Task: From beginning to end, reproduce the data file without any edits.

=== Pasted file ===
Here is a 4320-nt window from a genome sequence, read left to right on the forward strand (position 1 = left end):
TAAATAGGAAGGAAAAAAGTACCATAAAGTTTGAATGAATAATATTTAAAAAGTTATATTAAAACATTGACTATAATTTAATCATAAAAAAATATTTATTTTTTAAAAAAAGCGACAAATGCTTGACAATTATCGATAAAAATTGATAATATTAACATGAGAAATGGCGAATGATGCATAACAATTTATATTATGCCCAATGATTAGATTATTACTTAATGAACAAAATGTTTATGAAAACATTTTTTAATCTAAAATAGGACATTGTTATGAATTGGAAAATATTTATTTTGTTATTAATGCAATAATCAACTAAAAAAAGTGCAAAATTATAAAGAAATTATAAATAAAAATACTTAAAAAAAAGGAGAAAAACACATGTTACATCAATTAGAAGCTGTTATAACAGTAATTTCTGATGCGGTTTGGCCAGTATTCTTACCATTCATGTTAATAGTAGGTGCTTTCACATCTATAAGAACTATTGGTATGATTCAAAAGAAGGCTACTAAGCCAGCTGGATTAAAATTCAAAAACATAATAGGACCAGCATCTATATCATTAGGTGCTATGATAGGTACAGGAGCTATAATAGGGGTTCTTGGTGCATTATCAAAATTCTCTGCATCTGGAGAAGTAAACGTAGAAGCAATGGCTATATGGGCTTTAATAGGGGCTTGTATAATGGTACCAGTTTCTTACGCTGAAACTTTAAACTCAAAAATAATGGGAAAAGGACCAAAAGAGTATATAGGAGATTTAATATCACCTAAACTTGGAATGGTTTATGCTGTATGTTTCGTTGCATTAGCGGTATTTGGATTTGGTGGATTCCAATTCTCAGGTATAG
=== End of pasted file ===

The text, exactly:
Here is a 4320-nt window from a genome sequence, read left to right on the forward strand (position 1 = left end):
TAAATAGGAAGGAAAAAAGTACCATAAAGTTTGAATGAATAATATTTAAAAAGTTATATTAAAACATTGACTATAATTTAATCATAAAAAAATATTTATTTTTTAAAAAAAGCGACAAATGCTTGACAATTATCGATAAAAATTGATAATATTAACATGAGAAATGGCGAATGATGCATAACAATTTATATTATGCCCAATGATTAGATTATTACTTAATGAACAAAATGTTTATGAAAACATTTTTTAATCTAAAATAGGACATTGTTATGAATTGGAAAATATTTATTTTGTTATTAATGCAATAATCAACTAAAAAAAGTGCAAAATTATAAAGAAATTATAAATAAAAATACTTAAAAAAAAGGAGAAAAACACATGTTACATCAATTAGAAGCTGTTATAACAGTAATTTCTGATGCGGTTTGGCCAGTATTCTTACCATTCATGTTAATAGTAGGTGCTTTCACATCTATAAGAACTATTGGTATGATTCAAAAGAAGGCTACTAAGCCAGCTGGATTAAAATTCAAAAACATAATAGGACCAGCATCTATATCATTAGGTGCTATGATAGGTACAGGAGCTATAATAGGGGTTCTTGGTGCATTATCAAAATTCTCTGCATCTGGAGAAGTAAACGTAGAAGCAATGGCTATATGGGCTTTAATAGGGGCTTGTATAATGGTACCAGTTTCTTACGCTGAAACTTTAAACTCAAAAATAATGGGAAAAGGACCAAAAGAGTATATAGGAGATTTAATATCACCTAAACTTGGAATGGTTTATGCTGTATGTTTCGTTGCATTAGCGGTATTTGGATTTGGTGGATTCCAATTCTCAGGTATAG